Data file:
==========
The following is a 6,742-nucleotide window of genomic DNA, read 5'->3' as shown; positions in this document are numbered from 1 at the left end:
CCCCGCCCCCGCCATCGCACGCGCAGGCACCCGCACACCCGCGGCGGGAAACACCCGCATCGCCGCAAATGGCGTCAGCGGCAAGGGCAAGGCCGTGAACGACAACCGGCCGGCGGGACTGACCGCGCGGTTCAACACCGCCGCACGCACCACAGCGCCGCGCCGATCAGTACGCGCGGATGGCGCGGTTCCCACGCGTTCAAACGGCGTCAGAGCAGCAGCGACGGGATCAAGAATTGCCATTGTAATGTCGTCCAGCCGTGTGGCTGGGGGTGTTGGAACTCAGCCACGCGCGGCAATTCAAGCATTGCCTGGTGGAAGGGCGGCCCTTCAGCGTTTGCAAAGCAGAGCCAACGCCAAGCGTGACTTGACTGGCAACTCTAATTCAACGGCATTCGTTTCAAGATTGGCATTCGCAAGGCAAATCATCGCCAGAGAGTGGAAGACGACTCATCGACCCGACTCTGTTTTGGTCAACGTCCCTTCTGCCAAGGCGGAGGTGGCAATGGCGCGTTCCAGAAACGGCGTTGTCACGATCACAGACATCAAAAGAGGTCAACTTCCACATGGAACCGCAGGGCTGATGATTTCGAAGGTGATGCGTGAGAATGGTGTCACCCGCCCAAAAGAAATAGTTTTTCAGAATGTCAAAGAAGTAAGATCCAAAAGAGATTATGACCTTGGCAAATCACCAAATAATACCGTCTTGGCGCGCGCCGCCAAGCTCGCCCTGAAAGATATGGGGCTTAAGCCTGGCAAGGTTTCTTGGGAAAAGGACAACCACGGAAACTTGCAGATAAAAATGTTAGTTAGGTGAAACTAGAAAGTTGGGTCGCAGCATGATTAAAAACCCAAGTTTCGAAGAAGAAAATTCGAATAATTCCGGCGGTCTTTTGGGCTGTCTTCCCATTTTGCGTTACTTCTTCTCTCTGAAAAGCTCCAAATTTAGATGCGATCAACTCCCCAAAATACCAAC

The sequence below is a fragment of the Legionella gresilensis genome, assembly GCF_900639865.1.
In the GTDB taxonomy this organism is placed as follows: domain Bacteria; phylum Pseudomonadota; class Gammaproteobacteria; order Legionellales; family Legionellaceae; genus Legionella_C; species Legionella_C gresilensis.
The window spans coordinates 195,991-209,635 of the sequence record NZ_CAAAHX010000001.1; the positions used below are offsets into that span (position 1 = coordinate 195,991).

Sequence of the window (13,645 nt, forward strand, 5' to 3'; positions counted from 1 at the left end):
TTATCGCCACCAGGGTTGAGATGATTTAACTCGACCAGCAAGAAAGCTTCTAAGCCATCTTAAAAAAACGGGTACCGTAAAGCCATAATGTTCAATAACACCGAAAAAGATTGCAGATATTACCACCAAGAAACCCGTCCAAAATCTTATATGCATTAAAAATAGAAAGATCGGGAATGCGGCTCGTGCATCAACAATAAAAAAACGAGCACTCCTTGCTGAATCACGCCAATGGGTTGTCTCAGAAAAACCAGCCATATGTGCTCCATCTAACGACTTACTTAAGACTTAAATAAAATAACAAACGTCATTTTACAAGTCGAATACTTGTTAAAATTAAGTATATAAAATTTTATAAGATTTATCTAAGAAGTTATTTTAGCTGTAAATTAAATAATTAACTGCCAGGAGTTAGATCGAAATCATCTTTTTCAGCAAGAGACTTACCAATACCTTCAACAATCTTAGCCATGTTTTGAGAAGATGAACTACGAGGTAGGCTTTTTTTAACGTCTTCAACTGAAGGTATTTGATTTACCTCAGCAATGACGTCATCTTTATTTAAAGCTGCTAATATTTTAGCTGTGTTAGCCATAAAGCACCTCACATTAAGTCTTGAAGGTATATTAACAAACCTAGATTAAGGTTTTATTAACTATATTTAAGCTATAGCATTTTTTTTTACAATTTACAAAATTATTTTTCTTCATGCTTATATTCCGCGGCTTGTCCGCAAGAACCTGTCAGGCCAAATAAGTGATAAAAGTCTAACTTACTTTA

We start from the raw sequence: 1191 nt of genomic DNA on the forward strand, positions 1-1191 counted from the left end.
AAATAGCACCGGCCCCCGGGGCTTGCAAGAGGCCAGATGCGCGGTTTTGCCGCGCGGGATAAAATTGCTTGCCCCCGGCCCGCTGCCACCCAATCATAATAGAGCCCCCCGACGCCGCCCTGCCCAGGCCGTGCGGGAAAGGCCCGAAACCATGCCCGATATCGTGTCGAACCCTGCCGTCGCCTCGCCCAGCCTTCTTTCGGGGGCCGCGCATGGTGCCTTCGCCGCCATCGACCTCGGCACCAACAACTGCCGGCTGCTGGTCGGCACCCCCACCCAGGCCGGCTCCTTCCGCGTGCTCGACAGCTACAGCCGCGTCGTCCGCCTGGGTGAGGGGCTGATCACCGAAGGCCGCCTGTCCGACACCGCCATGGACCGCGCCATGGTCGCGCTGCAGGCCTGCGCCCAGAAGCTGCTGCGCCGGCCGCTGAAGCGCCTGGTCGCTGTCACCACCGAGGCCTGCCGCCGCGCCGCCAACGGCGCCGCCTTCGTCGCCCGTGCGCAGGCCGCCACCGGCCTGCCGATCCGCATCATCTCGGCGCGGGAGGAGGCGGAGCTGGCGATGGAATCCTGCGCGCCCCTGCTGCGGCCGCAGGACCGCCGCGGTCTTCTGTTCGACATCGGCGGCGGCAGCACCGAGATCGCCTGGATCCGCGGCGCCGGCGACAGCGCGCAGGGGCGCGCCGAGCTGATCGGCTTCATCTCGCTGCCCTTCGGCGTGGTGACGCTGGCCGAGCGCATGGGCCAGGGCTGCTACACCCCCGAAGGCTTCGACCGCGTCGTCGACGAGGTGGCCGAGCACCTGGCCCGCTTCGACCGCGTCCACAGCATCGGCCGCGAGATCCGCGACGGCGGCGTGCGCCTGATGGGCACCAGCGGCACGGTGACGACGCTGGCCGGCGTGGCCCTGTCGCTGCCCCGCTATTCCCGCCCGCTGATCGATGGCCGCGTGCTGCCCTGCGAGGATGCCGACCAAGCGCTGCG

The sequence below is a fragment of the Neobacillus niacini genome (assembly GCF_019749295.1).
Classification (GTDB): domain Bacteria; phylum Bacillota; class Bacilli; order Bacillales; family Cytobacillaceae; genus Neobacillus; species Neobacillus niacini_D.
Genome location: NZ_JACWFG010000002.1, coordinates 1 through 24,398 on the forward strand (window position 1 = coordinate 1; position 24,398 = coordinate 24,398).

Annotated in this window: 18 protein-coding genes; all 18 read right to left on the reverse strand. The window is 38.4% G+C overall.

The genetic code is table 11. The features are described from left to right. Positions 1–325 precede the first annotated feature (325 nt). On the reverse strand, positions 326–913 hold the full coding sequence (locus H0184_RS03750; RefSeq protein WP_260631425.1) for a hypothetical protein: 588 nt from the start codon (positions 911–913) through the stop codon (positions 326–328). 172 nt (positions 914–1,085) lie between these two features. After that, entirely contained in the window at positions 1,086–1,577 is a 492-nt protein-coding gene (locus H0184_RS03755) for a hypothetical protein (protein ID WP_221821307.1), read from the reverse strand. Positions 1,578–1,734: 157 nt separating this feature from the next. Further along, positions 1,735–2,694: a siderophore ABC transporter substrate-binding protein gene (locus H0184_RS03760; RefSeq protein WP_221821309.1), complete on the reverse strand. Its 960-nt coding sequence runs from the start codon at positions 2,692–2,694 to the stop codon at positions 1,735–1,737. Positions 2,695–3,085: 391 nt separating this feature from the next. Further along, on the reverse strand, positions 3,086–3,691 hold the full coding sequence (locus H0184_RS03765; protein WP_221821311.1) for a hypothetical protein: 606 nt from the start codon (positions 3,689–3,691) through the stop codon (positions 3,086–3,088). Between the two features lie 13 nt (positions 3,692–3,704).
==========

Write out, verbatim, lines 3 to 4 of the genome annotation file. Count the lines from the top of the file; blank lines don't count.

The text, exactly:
The sequence below is a fragment of the Legionella gresilensis genome, assembly GCF_900639865.1.
In the GTDB taxonomy this organism is placed as follows: domain Bacteria; phylum Pseudomonadota; class Gammaproteobacteria; order Legionellales; family Legionellaceae; genus Legionella_C; species Legionella_C gresilensis.